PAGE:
With our clients’ bodies, we’re oh-so-careful not to judge, but we may be less kind to ourselves and each other. Here’s a look at why our industry does indeed have a problem—and what we can do about it, starting now.
often bemoan how clients can be too appearance-oriented in their fitness pursuits, harboring a negative body image and/or unrealistic expectations around shaping the “perfect” physique.
How do personal trainers and fare in the face of body insecurities?
A lot of us put pressure on ourselves—and each other—to look a certain way. Individually, fitness pros vary widely in where they fall on the body image spectrum, which extends from abject dissatisfaction to healthy self-perception. But even if our own perspective falls within the “contented range,” we must recognize that, as an industry, we have a problem. There’s tacit, and sometimes blatant, . There’s pressure to appear lean, muscular and athletic as a way to prove our professional worth and knowledge. And there’s the predicament of trying to help clients feel good about their bodies when many of us wrestle with our own woes.
Body image issues in the fitness industry are nothing new. But the need for a more positive philosophy and more diverse perceptions of beauty is especially relevant right now. With rising competition from , social media stars who plug fitness, TV trainers and an increasingly crowded marketplace within our own communities, a nice body can (and should) only get you so far in this industry. We need to emphasize qualifications more than we already do. And we certainly can’t afford to discourage people from exercising because of worn-out stereotypes about how a fit body is “supposed” to look. Our strength and longevity as an industry rely in part on greater acceptance of body diversity among our clients and participants. But to foster this open-mindedness, we must first extend acceptance to ourselves and to each other. Let’s break open this age-old problem and start working on new solutions.
“You’re a Trainer? Let’s See Your Six-Pack!”
Most fitness pros say a fit body doesn’t have to be thin and noticeably muscular. But the image that the industry typically showcases as “fit” in its ads, , social posts and education is still pretty clichéd—a youthful, hyperfit male or female physique that even many fitness pros haven’t been able to (or cared to) attain.
“The fitness industry does a wonderful job of conveying the message that an active, healthy lifestyle is beneficial for all. However, the images that often accompany this message are those of fitness models with low body fat and [similar-looking] proportions,” says Robin M. Gillespie of Transformation Fitness, an NASM-certified trainer in Philadelphia. Fitness ads are rife with unrealistic “fit bodies,” observes Patricia Friberg, MPS, owner of Patricia Friberg.com, star of numerous workout DVDs and group fitness manager at Equinox in Westlake Village, California. “These images become the industry standard,” she says.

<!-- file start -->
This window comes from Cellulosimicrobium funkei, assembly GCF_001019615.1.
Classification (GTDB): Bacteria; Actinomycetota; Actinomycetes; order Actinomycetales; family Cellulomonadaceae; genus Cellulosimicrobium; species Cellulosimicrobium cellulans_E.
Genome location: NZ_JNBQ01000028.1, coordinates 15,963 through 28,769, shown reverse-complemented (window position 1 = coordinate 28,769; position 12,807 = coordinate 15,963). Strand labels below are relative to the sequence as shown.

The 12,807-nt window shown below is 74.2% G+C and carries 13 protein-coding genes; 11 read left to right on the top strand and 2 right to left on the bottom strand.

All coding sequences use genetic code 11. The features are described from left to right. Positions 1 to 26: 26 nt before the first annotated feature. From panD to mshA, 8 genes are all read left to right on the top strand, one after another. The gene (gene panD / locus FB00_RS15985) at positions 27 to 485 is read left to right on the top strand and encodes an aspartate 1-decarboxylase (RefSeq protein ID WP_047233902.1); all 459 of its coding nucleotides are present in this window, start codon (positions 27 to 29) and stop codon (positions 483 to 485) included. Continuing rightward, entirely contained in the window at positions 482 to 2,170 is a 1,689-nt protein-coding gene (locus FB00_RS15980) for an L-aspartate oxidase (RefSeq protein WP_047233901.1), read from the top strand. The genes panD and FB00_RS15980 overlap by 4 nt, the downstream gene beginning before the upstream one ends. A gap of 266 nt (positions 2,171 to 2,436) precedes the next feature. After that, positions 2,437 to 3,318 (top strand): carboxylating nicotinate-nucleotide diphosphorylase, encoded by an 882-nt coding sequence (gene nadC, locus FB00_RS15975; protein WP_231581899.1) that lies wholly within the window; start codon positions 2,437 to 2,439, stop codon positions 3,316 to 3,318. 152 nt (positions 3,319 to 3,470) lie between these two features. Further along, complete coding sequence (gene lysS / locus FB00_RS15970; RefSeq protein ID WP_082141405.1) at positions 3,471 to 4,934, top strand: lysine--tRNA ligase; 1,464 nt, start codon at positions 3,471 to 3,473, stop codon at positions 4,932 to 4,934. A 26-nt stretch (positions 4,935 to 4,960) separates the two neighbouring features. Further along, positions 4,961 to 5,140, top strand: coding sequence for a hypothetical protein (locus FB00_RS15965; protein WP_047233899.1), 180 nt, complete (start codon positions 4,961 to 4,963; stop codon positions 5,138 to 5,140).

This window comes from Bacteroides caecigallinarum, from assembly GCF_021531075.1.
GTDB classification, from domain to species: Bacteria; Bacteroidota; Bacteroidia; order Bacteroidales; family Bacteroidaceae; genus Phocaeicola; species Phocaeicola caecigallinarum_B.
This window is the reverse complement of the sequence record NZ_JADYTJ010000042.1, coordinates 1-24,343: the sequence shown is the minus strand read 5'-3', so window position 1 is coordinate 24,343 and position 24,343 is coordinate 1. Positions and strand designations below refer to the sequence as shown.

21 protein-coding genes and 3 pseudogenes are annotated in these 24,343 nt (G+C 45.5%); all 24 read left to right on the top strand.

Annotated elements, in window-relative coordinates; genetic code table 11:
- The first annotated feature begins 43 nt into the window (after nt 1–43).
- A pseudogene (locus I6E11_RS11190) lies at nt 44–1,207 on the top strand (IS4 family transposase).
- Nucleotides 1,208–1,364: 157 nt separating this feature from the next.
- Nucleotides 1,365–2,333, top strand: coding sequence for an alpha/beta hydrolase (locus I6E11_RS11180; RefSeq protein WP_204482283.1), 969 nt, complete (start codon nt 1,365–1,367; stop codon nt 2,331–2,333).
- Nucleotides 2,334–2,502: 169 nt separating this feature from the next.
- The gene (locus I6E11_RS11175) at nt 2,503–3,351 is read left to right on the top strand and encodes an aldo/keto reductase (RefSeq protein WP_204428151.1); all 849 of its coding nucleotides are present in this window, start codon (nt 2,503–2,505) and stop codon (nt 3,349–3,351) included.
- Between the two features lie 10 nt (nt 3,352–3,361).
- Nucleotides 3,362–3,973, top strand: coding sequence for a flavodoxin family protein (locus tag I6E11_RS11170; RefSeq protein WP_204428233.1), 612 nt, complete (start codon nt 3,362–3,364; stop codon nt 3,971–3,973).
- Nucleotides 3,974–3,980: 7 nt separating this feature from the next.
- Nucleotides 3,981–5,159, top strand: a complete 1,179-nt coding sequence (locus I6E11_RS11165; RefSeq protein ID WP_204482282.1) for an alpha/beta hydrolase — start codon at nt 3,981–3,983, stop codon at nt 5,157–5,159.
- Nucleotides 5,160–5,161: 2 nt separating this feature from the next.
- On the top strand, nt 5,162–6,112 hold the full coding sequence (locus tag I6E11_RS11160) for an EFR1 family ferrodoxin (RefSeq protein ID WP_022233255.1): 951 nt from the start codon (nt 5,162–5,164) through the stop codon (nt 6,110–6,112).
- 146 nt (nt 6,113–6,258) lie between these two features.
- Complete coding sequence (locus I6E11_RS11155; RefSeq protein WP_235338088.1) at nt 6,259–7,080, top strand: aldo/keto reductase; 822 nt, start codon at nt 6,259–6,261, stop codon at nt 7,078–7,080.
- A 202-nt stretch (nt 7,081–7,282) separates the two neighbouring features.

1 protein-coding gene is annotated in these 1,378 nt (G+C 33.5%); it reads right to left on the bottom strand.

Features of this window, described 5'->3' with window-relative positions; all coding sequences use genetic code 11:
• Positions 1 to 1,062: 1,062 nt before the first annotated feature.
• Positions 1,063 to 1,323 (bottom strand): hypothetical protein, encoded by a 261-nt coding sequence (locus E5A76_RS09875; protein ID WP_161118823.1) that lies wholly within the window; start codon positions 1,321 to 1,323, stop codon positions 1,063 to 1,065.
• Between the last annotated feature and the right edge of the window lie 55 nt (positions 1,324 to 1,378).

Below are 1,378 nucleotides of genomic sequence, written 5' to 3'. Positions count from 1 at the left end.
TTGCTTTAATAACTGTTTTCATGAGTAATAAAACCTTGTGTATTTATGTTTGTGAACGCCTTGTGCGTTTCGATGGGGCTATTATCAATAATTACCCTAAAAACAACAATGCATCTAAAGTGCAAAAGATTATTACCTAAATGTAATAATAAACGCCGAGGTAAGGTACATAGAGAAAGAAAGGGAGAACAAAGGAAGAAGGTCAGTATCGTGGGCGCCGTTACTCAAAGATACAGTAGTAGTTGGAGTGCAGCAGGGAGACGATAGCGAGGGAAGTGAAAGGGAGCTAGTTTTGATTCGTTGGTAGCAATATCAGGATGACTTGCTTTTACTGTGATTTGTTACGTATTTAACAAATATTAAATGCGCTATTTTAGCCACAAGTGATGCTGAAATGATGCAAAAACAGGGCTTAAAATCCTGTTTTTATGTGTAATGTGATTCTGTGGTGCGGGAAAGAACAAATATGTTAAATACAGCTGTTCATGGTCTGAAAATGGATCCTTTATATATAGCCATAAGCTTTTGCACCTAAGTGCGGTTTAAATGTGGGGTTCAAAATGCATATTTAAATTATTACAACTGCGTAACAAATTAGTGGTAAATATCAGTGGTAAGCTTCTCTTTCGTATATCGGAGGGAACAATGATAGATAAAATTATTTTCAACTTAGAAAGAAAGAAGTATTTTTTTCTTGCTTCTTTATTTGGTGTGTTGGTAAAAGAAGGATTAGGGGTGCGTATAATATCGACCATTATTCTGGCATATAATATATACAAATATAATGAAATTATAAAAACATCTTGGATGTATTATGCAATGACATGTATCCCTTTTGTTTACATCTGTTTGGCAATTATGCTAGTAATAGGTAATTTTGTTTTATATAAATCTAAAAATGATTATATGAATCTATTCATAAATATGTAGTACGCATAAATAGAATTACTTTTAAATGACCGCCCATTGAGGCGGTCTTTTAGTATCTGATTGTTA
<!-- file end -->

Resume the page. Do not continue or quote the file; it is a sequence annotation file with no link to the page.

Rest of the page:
As a result, the general population mostly expects fitness pros to look really fit, too. But what does that even mean? And is it a fair expectation?
Presumably, a fitness pro’s physique is his or her calling card. When you live a healthy , your body naturally reflects that. But here lies a conundrum: It’s quite possible to walk the walk of an active lifestyle every day and still look less lean, less muscular and less athletic than someone with an amazing body whose self-care routine is terrible. A trainer with a few pounds to lose might be infinitely more qualified than his or her stereotypically hot-bodied colleague. Just look at Instagram to see which types of “fitness experts” typically garner the most accolades.
“When you have fitness experts who hold no certifications or have no education but are considered experts solely based on the way they look, it makes it difficult for those of us who do have certifications and pursue continuing education,” says Christine DiFilippis, owner of Pop Fit Studio and creator of Red Hot Dance Fitness in Philadelphia.
It’s pretty obvious that a great-looking body doesn’t guarantee skills and qualifications—so why do people think otherwise? Well, some folks are just uninformed. But, thanks to today’s marketing campaigns, they’re not entirely to blame; many aspects of the industry perpetuate this myth. We need a messaging makeover.
For example, everyone knows (don’t they?) that fitness is largely about function: how well your body works and what it can do. Are we selling this concept strongly enough? “In the last decade or so, there seems to have been a shift toward health ,” says James S. Fell, MBA, CSCS, owner of bodyforwife.com and author of Lose It Right (Penguin Random House 2014). “Although I see us moving in a better direction, vanity still plays a significant role in this industry, and that can create body image issues.”